Newspaper Page Text
Governor Pennoyer Welcomes the
President to the State.
ENTHUSIASTIC RECEPTION AT PORT
Twenty Thotisand People Greet the
Party on Their Arrival at tlio Me
tropolis—Two Hours' Parado in a»
Heavy Ballt—The President Treated
to a Cable-Car Hide—Recaption to
Veterans of tho JLate War.
Bpeclal to the Recorp-Unio-*.
Figenk (Or.), May s.—The early pan
of the journey of the President and party
into Oregon to-day was made in a steady 1
downpour of rain, varying Irom a drizzle |
to a light storm. This discouraging state
Of affairs did not seem to dampen tho en- I
thusiasm ofthe inhabitants, and they paid j
the chief Magistrate every possible honor j
at each place visited A large crowd, in
cluding Grand Army men and militia,
were assembled at Eugene to greet the I
President, but all their preparations were J
for naught, as he was last asleep in his j
ear when the train drew up at that sta
tion, nor was he awakened by the tiring j
Of cannon and the familiar strains of
"Hail to the Chief" by a brass band. Itj
was 0 o'clock in the morning, but the peo
ple thought tho President should havo j
acknowledged the compliment paid him, j
and they gave free vent to theirindigna
tion at his failure to appear. It is ex.-]
plained by the President's friends that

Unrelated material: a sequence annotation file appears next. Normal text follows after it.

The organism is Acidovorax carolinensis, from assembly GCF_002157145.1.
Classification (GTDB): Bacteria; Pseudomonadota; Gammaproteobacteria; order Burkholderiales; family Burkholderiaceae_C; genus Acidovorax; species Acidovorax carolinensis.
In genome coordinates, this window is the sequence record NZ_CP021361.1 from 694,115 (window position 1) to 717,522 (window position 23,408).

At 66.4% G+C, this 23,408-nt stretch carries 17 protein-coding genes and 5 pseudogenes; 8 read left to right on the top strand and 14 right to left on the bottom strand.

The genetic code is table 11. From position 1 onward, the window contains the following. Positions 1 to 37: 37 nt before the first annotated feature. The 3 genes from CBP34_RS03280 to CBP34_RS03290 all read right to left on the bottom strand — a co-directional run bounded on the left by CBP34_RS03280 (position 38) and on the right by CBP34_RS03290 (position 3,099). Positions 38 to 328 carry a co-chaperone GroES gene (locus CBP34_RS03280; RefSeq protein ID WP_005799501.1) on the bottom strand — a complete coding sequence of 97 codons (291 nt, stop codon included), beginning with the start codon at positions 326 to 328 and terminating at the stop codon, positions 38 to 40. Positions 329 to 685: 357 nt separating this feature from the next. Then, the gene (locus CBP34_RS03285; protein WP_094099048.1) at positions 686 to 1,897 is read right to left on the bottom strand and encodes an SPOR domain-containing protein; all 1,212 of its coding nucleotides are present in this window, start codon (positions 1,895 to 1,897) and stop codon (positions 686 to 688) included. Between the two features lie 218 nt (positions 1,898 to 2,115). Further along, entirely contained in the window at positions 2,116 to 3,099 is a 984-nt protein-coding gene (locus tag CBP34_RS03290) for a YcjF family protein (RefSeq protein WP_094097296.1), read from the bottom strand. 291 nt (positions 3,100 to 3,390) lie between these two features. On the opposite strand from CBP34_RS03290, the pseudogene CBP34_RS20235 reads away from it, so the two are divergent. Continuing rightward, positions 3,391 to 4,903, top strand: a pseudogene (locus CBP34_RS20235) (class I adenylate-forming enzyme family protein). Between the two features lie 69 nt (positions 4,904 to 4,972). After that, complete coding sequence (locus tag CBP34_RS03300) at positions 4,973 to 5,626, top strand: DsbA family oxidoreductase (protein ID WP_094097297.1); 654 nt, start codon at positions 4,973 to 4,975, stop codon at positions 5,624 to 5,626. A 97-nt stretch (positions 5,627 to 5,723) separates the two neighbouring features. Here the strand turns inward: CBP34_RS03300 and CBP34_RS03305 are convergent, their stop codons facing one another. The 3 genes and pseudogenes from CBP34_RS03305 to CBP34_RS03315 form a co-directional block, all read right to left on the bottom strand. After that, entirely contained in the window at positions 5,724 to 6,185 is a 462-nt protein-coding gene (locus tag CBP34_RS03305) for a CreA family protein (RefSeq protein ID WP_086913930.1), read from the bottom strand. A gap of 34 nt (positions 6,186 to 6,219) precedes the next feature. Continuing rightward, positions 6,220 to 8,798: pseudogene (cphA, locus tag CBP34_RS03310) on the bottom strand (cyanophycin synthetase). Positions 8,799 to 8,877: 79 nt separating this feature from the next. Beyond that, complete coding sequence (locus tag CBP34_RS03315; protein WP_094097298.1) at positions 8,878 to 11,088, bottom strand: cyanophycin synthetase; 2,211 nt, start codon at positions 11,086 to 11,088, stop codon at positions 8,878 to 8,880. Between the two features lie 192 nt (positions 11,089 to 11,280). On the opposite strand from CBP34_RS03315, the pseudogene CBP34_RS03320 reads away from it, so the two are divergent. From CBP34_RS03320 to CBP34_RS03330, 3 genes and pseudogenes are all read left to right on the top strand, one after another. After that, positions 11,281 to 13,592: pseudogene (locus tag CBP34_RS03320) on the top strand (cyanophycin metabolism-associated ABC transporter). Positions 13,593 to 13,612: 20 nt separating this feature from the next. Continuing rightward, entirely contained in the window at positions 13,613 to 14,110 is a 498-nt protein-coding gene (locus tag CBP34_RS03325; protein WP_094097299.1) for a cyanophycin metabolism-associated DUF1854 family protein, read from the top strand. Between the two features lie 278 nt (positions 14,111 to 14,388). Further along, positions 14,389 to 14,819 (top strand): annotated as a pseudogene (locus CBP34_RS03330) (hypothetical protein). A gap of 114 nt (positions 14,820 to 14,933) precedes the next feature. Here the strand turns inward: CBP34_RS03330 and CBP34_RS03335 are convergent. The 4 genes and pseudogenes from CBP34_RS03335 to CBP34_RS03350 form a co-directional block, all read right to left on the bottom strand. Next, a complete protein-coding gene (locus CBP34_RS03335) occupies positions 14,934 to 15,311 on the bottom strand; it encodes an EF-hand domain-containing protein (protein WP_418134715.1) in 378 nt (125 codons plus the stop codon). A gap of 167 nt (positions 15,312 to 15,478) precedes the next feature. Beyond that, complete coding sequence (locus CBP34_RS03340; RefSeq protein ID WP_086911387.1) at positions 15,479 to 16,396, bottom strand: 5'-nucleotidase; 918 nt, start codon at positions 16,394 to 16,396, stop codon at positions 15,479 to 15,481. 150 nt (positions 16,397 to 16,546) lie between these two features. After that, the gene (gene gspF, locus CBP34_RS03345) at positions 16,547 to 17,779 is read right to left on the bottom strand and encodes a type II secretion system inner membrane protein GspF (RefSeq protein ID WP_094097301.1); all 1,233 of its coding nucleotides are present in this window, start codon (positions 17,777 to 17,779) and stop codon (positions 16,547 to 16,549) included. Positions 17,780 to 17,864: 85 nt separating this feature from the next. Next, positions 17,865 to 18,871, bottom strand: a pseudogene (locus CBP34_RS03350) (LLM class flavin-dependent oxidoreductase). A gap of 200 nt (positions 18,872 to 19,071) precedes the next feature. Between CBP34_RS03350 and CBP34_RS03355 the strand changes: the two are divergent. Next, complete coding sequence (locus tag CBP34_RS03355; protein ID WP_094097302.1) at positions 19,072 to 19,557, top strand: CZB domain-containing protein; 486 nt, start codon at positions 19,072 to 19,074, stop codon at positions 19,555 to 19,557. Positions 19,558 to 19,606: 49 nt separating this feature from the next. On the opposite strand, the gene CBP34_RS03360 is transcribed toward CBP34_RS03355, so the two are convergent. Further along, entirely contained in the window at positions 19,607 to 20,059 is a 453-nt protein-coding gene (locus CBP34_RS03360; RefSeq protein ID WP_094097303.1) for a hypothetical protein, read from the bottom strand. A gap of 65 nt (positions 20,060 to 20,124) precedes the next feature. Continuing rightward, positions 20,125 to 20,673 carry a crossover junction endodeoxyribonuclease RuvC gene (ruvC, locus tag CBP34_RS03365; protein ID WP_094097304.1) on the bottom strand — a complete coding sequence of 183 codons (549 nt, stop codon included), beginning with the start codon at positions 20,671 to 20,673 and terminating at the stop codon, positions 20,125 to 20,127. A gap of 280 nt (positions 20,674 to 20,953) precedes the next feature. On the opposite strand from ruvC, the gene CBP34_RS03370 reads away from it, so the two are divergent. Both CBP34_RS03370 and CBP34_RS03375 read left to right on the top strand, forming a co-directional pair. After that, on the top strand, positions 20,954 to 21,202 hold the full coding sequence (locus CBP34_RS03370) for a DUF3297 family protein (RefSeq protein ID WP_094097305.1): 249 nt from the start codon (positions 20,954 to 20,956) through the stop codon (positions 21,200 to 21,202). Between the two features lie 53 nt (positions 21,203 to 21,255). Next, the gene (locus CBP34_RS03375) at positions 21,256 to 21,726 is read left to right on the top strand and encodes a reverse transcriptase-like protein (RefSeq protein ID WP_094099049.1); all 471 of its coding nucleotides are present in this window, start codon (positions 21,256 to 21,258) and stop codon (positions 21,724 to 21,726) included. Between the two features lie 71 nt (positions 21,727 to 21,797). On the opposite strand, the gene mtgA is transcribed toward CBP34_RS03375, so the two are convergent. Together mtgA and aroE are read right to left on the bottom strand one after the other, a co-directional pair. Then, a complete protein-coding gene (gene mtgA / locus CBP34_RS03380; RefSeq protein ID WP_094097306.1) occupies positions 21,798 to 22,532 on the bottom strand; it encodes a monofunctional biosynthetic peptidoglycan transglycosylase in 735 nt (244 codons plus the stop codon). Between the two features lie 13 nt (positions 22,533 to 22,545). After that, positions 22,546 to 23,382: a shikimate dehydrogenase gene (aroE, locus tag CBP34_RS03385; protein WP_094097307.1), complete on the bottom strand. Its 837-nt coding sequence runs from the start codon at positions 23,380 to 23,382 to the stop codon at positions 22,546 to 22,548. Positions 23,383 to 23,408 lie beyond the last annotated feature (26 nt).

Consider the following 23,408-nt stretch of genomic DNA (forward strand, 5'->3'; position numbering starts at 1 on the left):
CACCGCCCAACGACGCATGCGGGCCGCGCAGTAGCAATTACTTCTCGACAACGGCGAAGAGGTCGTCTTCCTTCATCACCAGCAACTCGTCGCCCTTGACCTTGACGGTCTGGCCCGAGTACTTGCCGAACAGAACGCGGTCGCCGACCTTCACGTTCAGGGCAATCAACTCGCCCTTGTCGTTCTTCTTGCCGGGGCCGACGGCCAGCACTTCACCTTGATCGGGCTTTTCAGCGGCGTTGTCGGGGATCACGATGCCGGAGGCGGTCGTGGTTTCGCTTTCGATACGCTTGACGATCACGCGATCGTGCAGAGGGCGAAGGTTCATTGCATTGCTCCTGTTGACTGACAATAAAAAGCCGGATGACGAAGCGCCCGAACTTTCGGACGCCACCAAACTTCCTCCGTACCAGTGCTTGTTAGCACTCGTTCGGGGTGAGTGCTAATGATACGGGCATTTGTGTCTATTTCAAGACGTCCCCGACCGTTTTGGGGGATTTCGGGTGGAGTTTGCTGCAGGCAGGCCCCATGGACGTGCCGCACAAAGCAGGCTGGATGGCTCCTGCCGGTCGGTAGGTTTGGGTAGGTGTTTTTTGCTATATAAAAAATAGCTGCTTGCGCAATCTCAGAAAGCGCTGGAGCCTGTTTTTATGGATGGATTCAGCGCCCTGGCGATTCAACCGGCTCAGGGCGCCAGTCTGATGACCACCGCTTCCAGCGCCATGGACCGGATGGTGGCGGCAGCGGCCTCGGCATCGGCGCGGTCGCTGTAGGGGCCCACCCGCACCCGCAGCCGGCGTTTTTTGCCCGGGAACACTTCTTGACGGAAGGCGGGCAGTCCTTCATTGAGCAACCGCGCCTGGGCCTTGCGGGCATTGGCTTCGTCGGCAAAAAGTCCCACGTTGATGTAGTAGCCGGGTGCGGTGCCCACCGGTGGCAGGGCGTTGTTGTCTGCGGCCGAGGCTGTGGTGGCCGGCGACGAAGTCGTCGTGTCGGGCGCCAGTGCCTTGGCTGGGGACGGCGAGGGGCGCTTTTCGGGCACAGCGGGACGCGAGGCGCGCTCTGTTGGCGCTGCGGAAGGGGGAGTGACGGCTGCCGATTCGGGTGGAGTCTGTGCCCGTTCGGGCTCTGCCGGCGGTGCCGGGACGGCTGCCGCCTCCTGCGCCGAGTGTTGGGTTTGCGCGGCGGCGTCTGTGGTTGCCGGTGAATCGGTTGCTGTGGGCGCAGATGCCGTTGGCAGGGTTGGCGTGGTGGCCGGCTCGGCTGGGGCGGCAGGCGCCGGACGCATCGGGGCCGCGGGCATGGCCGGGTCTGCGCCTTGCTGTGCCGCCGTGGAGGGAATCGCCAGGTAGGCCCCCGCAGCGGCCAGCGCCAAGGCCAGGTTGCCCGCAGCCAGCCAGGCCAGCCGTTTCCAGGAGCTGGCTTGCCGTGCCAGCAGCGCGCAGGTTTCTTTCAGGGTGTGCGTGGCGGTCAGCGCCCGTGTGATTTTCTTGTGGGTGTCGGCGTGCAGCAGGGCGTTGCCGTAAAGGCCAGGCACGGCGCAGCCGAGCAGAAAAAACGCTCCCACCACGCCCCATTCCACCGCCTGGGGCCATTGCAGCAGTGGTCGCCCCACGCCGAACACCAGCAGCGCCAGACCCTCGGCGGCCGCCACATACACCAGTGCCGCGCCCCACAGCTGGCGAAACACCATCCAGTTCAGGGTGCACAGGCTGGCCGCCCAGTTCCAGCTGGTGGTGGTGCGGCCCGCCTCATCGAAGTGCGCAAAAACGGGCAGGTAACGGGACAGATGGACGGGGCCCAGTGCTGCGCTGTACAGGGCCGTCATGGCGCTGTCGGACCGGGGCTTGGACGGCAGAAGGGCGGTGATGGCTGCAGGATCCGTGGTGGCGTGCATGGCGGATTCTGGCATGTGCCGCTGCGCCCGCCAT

the people of Eugene had been informed
last night that tlie President's engagement
for tlio day made it absolutely necessary
that he should have a full night's rest and
that it would be asking too much to ex
pect him to begin tiie labor of the day at
6 o'clock in the morning. This, however,
waa the only disappointment of tho day.
AT A I.BAN V.
Albany, May ".. — This place was
reached at 8 o'clock. The President and
all the members of the party were on the
roar platform of the observation ear and '
gave a hearty response to the enthusiastic
greeting of the people. The cadets of"
< *or\ all is Agricultural College were drawn
up in line at the station and formed part of
the Reception Committee. There was a I
fine display of Bags and a profusion of I
Iloral tributes. Tho Mayor of the city ;
introduced tho President to the throng
and be acknowledged their cheers with]
the following address:
"My Fellow-citizens: It gives me j
great pleasure to see you and to have j
testimony of your presence here during
this wet morning to the interest you take
in this little parly of strangers that are
pausing only for a moment in youl
midst. We do not need any assurance, as
we look over an American audience like
this, that upon some things, at least, we
are of one mind. < >ne of these tilings is j
that we have union indissoluble; that
we have a hag we all honor and that shall
Buffer no dishonor from any quarter.
[Cheers.] While 1 regret tho inclemency
of the morning, i have been thinking
that, after all, there was a sort of instruct
ive moral force in the uncertainty of the j
weather, which our friends in Southern
California do not enjoy. How can a boy]